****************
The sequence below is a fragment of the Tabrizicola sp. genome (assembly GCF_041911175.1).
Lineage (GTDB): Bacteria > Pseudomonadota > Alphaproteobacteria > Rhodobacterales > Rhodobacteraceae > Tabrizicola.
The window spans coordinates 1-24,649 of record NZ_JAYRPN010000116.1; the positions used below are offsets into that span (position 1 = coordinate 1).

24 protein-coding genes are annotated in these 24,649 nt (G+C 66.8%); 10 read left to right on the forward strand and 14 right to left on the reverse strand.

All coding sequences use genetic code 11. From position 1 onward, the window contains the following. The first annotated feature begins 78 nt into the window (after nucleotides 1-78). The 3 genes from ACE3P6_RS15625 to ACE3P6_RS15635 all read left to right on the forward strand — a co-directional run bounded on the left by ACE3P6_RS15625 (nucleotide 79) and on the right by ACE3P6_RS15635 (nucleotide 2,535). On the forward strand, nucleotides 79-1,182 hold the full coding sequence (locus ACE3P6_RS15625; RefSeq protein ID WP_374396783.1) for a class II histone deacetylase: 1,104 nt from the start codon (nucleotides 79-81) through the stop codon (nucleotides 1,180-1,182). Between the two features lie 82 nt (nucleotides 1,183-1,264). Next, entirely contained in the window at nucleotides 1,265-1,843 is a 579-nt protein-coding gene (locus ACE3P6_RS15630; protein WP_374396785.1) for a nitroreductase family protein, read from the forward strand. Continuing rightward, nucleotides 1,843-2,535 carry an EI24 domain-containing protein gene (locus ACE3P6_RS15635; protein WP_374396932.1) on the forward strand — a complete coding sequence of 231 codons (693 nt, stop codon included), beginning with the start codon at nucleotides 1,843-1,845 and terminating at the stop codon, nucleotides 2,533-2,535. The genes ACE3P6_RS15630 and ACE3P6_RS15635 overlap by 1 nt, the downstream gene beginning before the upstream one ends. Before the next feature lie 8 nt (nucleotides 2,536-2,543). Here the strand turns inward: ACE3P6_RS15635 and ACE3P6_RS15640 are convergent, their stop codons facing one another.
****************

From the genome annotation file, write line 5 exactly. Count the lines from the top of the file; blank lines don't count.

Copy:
All coding sequences use genetic code 11. From position 1 onward, the window contains the following. The first annotated feature begins 78 nt into the window (after nucleotides 1-78). The 3 genes from ACE3P6_RS15625 to ACE3P6_RS15635 all read left to right on the forward strand — a co-directional run bounded on the left by ACE3P6_RS15625 (nucleotide 79) and on the right by ACE3P6_RS15635 (nucleotide 2,535). On the forward strand, nucleotides 79-1,182 hold the full coding sequence (locus ACE3P6_RS15625; RefSeq protein ID WP_374396783.1) for a class II histone deacetylase: 1,104 nt from the start codon (nucleotides 79-81) through the stop codon (nucleotides 1,180-1,182). Between the two features lie 82 nt (nucleotides 1,183-1,264). Next, entirely contained in the window at nucleotides 1,265-1,843 is a 579-nt protein-coding gene (locus ACE3P6_RS15630; protein WP_374396785.1) for a nitroreductase family protein, read from the forward strand. Continuing rightward, nucleotides 1,843-2,535 carry an EI24 domain-containing protein gene (locus ACE3P6_RS15635; protein WP_374396932.1) on the forward strand — a complete coding sequence of 231 codons (693 nt, stop codon included), beginning with the start codon at nucleotides 1,843-1,845 and terminating at the stop codon, nucleotides 2,533-2,535. The genes ACE3P6_RS15630 and ACE3P6_RS15635 overlap by 1 nt, the downstream gene beginning before the upstream one ends. Before the next feature lie 8 nt (nucleotides 2,536-2,543). Here the strand turns inward: ACE3P6_RS15635 and ACE3P6_RS15640 are convergent, their stop codons facing one another.